When we left by curiosity I drove in front of a couple of "traditional" and gastronomic restaurants of Las Mercedes: they had the expected crowd for a Tuesday night, a dozen cars at most, parked neatly in front. The restaurant where we were was creating a traffic jam on its own, and not by people rushing out from the lousy food.
Now, before I am accused to write an elitist post I would like to remind the reader of my French origins that I honor: I will go to any dive if the food is good and the safety reasonable. I really could not care less whether the chef or the cook is chavista, as long as I delight my palate. But I must report what I observe about the fast evolving Caracas night scene.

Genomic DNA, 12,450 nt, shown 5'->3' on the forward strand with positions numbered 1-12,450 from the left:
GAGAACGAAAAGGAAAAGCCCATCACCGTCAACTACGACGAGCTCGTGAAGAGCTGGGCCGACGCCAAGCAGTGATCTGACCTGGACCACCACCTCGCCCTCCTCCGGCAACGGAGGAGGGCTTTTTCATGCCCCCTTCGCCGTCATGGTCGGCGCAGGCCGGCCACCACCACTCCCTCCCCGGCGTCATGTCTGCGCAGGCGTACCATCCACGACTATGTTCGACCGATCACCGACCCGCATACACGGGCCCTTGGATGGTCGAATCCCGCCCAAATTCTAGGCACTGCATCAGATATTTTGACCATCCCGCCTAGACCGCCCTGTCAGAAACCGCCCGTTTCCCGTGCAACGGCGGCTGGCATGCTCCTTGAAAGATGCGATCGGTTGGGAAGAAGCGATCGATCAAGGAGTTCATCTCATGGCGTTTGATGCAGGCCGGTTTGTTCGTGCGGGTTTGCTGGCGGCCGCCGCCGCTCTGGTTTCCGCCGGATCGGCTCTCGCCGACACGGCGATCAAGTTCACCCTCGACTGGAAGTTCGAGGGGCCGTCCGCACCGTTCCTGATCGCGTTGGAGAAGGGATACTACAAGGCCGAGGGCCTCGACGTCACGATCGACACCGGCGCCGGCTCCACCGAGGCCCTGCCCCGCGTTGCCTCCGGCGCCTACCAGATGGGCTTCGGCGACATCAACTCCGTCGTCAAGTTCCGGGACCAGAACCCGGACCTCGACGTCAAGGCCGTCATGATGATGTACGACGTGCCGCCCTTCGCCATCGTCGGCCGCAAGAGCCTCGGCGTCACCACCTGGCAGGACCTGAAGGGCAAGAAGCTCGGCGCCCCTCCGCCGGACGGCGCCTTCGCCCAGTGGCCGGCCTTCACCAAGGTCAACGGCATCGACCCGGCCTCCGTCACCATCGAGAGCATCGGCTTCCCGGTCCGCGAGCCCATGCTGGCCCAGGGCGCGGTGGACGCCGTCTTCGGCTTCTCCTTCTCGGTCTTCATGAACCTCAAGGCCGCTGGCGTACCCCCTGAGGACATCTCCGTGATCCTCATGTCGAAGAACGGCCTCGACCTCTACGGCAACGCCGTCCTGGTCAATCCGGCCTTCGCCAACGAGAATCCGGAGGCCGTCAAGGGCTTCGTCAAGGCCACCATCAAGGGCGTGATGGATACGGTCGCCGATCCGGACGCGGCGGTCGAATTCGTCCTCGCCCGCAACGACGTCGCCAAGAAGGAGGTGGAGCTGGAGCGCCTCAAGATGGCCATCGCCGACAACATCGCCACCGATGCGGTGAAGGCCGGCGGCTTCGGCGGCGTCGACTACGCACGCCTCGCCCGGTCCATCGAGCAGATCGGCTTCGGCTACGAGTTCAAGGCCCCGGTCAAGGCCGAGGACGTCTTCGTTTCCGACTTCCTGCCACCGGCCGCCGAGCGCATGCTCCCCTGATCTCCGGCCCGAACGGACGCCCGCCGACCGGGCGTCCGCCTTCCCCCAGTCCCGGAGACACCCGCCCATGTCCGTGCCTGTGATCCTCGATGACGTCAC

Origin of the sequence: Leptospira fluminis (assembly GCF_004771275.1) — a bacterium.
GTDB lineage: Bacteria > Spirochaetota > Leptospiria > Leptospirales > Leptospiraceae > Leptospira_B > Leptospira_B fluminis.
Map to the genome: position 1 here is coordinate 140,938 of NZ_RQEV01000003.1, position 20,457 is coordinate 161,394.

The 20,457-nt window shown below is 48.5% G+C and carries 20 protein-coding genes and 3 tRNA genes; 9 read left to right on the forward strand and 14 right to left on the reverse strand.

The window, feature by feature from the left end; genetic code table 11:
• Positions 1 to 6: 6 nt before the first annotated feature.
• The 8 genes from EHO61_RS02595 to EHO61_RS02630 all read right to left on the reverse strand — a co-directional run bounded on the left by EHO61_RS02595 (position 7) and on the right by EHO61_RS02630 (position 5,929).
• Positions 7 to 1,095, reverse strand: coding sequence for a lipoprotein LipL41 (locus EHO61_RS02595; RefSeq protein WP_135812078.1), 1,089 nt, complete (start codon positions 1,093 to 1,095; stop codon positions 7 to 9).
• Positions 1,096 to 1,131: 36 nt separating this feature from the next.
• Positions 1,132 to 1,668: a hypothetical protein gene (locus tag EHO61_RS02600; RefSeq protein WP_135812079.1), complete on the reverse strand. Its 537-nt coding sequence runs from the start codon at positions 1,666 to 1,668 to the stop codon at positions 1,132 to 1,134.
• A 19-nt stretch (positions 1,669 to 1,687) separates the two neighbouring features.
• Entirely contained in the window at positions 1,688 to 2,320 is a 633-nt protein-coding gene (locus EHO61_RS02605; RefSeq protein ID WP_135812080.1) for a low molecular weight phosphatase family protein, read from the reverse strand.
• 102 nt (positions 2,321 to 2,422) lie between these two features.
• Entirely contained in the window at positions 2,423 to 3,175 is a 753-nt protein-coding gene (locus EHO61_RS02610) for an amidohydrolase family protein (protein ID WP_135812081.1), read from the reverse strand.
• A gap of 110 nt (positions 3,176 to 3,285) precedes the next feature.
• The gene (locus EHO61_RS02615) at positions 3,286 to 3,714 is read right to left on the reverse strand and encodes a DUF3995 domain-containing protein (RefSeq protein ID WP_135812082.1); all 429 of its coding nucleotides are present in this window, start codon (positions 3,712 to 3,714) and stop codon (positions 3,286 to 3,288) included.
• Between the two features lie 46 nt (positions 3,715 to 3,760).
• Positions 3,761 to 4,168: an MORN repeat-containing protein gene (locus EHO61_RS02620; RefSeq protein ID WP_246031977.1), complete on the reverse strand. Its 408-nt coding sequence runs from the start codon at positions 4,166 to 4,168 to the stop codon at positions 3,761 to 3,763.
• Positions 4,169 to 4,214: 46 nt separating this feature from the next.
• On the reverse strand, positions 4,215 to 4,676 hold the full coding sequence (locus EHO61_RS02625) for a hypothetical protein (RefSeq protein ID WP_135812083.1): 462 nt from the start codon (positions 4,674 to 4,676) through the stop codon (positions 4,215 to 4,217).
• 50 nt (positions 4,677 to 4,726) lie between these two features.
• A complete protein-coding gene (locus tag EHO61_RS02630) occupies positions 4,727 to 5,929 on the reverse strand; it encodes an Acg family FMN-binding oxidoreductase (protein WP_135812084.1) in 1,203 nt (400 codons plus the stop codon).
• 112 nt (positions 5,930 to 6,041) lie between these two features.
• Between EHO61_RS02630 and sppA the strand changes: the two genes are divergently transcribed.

So what to think about that new display of wealth, from the new if not very tasteful restaurants to the obscenely expensive cars? Well, it is indeed sudden. As it turns out we got help today to understand the new social reality. Decifrado and Miami Herald report a very interesting fait divers. The son of a director of the actual PDVSA pseudo management has had a car accident in Key Biscayne (it seems that chavistas like Miami as much as anti chavistas). The passenger died. This would be sad enough by itself but the details that followed make it scandalous. The car was a Lamborghini Gallardo 2005 whose price list is 175 000 US dollars, a car normally reserved to older gents trying to impress younger chicks, gents without any financial trouble after a long life amassing money. But it gets better. Bail for 100 000 USD was promptly posted. Did Dad bank out 100 000 that easily from Venezuela where we are under currency control exchange and where folks are allocated only 4 000 USD to satisfy all of their travel needs in a year? Inquiring minds want to know.